London, UK - 30 Aug 2015: Cardiopulmonary resuscitation (CPR) for out-of-hospital cardiac arrest should be conducted for at least 35 minutes, according to research presented at ESC Congress today by Dr Yoshikazu Goto, associate professor and director of the Department of Emergency and Critical Care Medicine at Kanazawa University Hospital in Kanazawa, Japan.1 The study in more than 17 000 patients found that nearly all survivals were achieved within 35 minutes and longer CPR achieved little benefit. Dr Goto said: "The decision regarding when to stop resuscitation efforts ...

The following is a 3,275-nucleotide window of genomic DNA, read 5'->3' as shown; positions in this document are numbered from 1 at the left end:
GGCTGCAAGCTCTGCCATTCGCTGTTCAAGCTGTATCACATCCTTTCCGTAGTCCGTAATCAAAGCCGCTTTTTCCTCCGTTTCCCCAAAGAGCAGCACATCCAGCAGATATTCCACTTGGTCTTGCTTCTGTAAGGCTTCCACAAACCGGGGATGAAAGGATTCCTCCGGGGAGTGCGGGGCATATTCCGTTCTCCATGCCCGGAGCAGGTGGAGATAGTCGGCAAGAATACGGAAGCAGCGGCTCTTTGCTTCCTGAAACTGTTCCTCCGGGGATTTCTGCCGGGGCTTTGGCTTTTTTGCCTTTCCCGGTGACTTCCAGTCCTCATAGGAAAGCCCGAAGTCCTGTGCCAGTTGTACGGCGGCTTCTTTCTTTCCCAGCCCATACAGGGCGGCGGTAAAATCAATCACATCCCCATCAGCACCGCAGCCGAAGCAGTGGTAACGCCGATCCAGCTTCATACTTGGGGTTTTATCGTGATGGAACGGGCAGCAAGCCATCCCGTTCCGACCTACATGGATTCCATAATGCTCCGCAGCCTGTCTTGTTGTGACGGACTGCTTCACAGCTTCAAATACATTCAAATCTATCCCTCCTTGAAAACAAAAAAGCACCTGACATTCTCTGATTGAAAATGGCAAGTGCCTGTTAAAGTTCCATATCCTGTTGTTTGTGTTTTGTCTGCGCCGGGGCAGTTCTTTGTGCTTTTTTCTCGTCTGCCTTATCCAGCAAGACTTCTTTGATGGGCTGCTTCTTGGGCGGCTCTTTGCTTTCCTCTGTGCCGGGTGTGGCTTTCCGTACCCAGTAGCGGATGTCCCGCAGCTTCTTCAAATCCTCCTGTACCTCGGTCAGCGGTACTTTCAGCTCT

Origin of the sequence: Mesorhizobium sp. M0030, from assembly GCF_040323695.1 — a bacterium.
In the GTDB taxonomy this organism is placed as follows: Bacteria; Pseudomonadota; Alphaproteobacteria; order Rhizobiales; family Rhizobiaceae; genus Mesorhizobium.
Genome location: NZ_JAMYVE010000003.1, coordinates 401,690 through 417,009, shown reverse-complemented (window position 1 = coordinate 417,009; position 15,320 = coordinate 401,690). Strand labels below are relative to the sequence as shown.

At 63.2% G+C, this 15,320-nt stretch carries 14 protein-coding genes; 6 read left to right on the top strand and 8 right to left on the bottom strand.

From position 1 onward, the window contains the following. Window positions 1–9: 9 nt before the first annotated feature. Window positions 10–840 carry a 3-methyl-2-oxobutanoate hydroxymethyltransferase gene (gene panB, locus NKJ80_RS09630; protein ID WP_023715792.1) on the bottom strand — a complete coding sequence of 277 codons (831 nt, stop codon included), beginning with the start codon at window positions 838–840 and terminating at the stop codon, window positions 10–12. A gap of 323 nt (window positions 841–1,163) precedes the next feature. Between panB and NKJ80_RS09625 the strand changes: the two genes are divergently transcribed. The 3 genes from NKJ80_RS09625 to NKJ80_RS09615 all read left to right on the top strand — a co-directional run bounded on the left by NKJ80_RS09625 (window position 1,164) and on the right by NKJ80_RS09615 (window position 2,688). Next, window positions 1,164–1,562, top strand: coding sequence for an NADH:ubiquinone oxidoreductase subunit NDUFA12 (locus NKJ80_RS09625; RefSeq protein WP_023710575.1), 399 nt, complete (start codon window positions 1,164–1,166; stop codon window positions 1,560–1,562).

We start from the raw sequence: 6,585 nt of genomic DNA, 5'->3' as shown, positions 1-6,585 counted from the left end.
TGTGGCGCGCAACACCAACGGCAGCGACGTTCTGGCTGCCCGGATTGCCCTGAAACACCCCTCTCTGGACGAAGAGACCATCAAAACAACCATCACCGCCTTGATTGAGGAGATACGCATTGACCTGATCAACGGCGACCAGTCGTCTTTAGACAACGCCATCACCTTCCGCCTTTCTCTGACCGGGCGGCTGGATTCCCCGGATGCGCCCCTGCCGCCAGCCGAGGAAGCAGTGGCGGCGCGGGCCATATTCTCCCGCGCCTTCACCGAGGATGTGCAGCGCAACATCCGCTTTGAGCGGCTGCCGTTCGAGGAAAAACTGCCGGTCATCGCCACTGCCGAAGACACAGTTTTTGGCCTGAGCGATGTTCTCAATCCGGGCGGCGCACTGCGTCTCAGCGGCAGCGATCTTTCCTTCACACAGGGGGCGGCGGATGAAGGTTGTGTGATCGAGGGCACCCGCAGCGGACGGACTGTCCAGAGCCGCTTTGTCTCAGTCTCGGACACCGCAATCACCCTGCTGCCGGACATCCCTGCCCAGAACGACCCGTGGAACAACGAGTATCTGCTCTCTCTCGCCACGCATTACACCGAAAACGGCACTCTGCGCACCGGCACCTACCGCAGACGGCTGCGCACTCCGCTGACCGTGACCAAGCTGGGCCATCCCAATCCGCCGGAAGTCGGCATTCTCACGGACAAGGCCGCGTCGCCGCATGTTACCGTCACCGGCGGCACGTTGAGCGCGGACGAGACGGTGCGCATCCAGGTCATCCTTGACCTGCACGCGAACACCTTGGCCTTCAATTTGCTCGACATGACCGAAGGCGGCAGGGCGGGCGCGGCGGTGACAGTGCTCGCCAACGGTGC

Cold weather linked to increased stroke risk in atrial fibrillation patients

London, UK - 30 Aug 2015: Cold weather is associated with increased risk of ischaemic stroke in patients with atrial fibrillation, according to research presented at ESC Congress today by Dr Tze-Fan Chao, cardiologist at Taipei Veterans General Hospital and the National Yang-Ming University in Taiwan.1 The study in nearly 290 000 patients suggests that cool climate may be an underrated issue for health that deserves more attention. "Atrial fibrillation (AF) is the most common sustained cardiac arrhythmia and it increases the risk of ischaemic stroke by four- to five-fold," ...

Treating left atrial appendage could dampen long standing persistent AF